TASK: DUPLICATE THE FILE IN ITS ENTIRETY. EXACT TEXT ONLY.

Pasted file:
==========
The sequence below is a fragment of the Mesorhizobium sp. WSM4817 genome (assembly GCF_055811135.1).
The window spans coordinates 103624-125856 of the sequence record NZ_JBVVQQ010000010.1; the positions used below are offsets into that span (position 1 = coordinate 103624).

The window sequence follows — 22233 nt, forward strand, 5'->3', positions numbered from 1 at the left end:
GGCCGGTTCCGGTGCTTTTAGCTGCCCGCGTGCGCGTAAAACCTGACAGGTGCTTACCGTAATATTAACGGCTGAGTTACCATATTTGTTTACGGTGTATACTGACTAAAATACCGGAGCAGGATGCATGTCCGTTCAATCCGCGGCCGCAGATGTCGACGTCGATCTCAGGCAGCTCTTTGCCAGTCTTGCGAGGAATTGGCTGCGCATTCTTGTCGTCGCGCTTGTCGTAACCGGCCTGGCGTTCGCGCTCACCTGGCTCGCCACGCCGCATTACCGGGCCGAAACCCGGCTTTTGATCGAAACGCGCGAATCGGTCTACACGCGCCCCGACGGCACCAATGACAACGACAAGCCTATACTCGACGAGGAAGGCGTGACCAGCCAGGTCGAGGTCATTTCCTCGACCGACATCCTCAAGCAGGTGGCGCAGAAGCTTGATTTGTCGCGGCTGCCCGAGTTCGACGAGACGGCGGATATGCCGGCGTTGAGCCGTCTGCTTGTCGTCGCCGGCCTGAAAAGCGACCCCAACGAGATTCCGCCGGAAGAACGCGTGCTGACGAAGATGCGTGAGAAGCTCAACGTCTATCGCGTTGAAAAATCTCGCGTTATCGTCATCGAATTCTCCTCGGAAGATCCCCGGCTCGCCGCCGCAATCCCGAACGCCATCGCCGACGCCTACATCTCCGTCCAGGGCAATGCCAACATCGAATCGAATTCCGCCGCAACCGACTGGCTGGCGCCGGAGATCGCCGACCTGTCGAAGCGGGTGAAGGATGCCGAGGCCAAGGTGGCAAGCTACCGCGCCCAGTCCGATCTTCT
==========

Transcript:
The sequence below is a fragment of the Mesorhizobium sp. WSM4817 genome (assembly GCF_055811135.1).
The window spans coordinates 103624-125856 of the sequence record NZ_JBVVQQ010000010.1; the positions used below are offsets into that span (position 1 = coordinate 103624).

The window sequence follows — 22233 nt, forward strand, 5'->3', positions numbered from 1 at the left end:
GGCCGGTTCCGGTGCTTTTAGCTGCCCGCGTGCGCGTAAAACCTGACAGGTGCTTACCGTAATATTAACGGCTGAGTTACCATATTTGTTTACGGTGTATACTGACTAAAATACCGGAGCAGGATGCATGTCCGTTCAATCCGCGGCCGCAGATGTCGACGTCGATCTCAGGCAGCTCTTTGCCAGTCTTGCGAGGAATTGGCTGCGCATTCTTGTCGTCGCGCTTGTCGTAACCGGCCTGGCGTTCGCGCTCACCTGGCTCGCCACGCCGCATTACCGGGCCGAAACCCGGCTTTTGATCGAAACGCGCGAATCGGTCTACACGCGCCCCGACGGCACCAATGACAACGACAAGCCTATACTCGACGAGGAAGGCGTGACCAGCCAGGTCGAGGTCATTTCCTCGACCGACATCCTCAAGCAGGTGGCGCAGAAGCTTGATTTGTCGCGGCTGCCCGAGTTCGACGAGACGGCGGATATGCCGGCGTTGAGCCGTCTGCTTGTCGTCGCCGGCCTGAAAAGCGACCCCAACGAGATTCCGCCGGAAGAACGCGTGCTGACGAAGATGCGTGAGAAGCTCAACGTCTATCGCGTTGAAAAATCTCGCGTTATCGTCATCGAATTCTCCTCGGAAGATCCCCGGCTCGCCGCCGCAATCCCGAACGCCATCGCCGACGCCTACATCTCCGTCCAGGGCAATGCCAACATCGAATCGAATTCCGCCGCAACCGACTGGCTGGCGCCGGAGATCGCCGACCTGTCGAAGCGGGTGAAGGATGCCGAGGCCAAGGTGGCAAGCTACCGCGCCCAGTCCGATCTTCT